The open forum of a marketplace provides a refreshing getaway from shopping aisles. Each venue offers a unique setting that may include activities for children, live entertainment, and an array of foods. The curious shopper discovers she has direct access to fresh and locally grown fruits, herbs, flowers, and vegetables, dairy-based products, proteins, homemade goodies, and artisan-created, handmade crafts. In addition, the welcoming man or woman behind the table provides a small sampling of popular items. Whether you are a first-timer or repeat customer, take the time to introduce yourself, ask questions, and inquire if owners receive visitors or have a farm store. Most likely, the answer is “yes” or “it’s coming soon!”
The Mailman Knows
In 2009, Dorsey Kordick and her daughter, Brittany, arrived in Stokes County, North Carolina, ready to plant 850 hand-grafted heirloom apple trees. Not the typical varieties found in grocery stores and marketplaces, but semi-dwarf trees with a long history dating back hundreds of years. Dorsey, curious whether the old, supposedly lost Southern varieties still existed, posted fliers at local haunts. Fortune arrived in the person of a well-connected man, a mail carrier, who offered to arrange introductions with Asbury community neighbors.
The Old Apple
Historians have knocked on doors to learn the stories of ten-thousand-plus long-standing heritage trees. Of course, everyone is correct; a fruit tree often has a lengthy list of names. Over time, one identity takes hold and becomes common. Fortunately, the cuttings from scionwood, grafted onto a vigorous rootstock, can produce plentiful fruit once again! Each of the 175 apple varieties, with names like Buckingham, Esopus Spitzenburg, Horse, King Luscious, and Lowry, for example, while now offering still unfamiliar tastes, currently boast a total of 1,800 trees in the Kordick orchard.
If you seek to add a tree of history to your garden or orchard this fall, KFF will begin selling heirloom apple varieties at their store, at 1259 Joyce Acres Road in Westfield, and during autumn events.
At the Farm Store
Homeowners, hoping to save their precious spring buds and blossoms during below-freezing temperatures, use sheets as a layer of protection. Orchardists, on the other hand, can only pray! The Kordick Family Farm is just one of the many orchards impacted this year. While apples and other fruits are not available, the farm has an abundant harvest of fresh produce and jars of delicious apple blossom jelly, apple butter, and Baba Yaga’s Apple Cider Syrup.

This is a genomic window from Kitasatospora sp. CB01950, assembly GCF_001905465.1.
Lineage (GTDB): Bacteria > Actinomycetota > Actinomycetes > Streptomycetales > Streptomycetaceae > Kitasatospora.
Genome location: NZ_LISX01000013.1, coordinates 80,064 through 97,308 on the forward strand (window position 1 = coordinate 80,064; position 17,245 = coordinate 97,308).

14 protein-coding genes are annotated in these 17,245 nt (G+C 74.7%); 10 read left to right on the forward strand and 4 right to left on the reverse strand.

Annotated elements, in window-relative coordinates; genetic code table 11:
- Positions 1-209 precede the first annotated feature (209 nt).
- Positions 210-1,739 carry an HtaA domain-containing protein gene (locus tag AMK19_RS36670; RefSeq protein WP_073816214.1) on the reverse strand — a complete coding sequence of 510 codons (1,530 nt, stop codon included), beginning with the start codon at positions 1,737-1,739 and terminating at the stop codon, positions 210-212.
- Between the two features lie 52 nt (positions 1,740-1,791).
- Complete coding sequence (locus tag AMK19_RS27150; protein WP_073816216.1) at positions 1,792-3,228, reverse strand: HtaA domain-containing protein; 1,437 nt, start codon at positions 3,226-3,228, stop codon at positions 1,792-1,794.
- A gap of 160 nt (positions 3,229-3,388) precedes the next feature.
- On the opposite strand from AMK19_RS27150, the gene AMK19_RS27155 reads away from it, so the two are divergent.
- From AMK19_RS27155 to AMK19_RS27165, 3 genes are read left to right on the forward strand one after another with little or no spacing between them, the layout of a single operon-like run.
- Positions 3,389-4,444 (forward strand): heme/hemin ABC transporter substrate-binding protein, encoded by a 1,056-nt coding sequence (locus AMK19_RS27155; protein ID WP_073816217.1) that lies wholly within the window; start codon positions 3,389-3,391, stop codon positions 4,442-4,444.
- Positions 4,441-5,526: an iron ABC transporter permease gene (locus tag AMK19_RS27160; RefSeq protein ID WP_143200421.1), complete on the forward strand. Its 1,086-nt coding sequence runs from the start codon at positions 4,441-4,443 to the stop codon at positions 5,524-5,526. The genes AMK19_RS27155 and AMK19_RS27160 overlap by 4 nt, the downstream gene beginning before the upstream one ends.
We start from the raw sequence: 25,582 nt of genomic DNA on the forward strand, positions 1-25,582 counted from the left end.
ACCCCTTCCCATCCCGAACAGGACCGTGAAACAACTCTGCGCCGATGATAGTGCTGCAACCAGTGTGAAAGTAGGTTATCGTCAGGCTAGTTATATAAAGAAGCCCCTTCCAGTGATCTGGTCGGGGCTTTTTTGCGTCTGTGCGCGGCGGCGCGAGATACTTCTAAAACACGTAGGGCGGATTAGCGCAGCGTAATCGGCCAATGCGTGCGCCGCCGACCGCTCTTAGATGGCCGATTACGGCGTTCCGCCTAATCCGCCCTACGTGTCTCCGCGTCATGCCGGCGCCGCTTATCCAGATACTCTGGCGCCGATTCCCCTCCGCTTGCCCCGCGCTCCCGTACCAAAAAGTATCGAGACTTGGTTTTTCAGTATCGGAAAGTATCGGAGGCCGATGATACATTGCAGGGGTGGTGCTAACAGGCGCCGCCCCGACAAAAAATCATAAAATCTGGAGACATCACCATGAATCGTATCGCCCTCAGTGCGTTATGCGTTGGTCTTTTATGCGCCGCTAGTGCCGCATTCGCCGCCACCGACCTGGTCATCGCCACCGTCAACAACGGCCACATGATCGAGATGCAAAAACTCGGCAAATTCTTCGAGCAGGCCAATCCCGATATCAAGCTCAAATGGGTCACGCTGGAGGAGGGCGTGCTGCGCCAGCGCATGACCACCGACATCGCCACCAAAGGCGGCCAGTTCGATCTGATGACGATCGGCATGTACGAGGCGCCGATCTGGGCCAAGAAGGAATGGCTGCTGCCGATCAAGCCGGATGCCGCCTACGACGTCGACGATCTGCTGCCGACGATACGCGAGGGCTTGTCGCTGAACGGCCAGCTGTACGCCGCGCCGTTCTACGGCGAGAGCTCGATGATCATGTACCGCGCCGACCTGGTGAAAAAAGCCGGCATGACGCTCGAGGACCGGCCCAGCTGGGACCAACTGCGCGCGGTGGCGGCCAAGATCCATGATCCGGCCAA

Nothing signals the start of autumn like the arrival of pumpkins. With a wide selection of fall decorations for sale, including Indian corn, corn shocks, gourds, and large and small pumpkins, KFF offers fall-themed sights, tastes, and experiences for everyone!
Join the fun:
- September 18th marks “Francisco FarmFest” along the Sunflower Trail. One of the 12 stops occurs at KFF. Expect demonstrations of antique engines, a tobacco stick mill, a display of barn quilts, and opportunities to buy fresh produce, plants, and sunflowers!
- On September 25th, stop by and visit KFF at the Historic “Bethabara Park Apple Fest.”
- Celebrate Halloween at the Kordick Family Farm on October 16th from 11 AM to 7 PM.
- December 10th and 11th, from 6 PM to 9 PM, the KFF hosts “Orchard by Candlelight.”
Farm Store or Etsy
Rather than wait for a special event, you can obtain apple-based goods, fresh produce, and fall decorations by visiting the farm store. Please call (in advance) 336-351-5186 or e-mail firstname.lastname@example.org to schedule an appointment.
Additionally, select goods are available by shopping, “KordickFamilyFarm” at www.etsy.com.
News from the Apple Branch… is a monthly newsletter, brimming with current events, product availability, such as wild blackberry apple jam, and recipes that will certainly become family favorites! Sign up today at www.KordickFamilyFarm.com.
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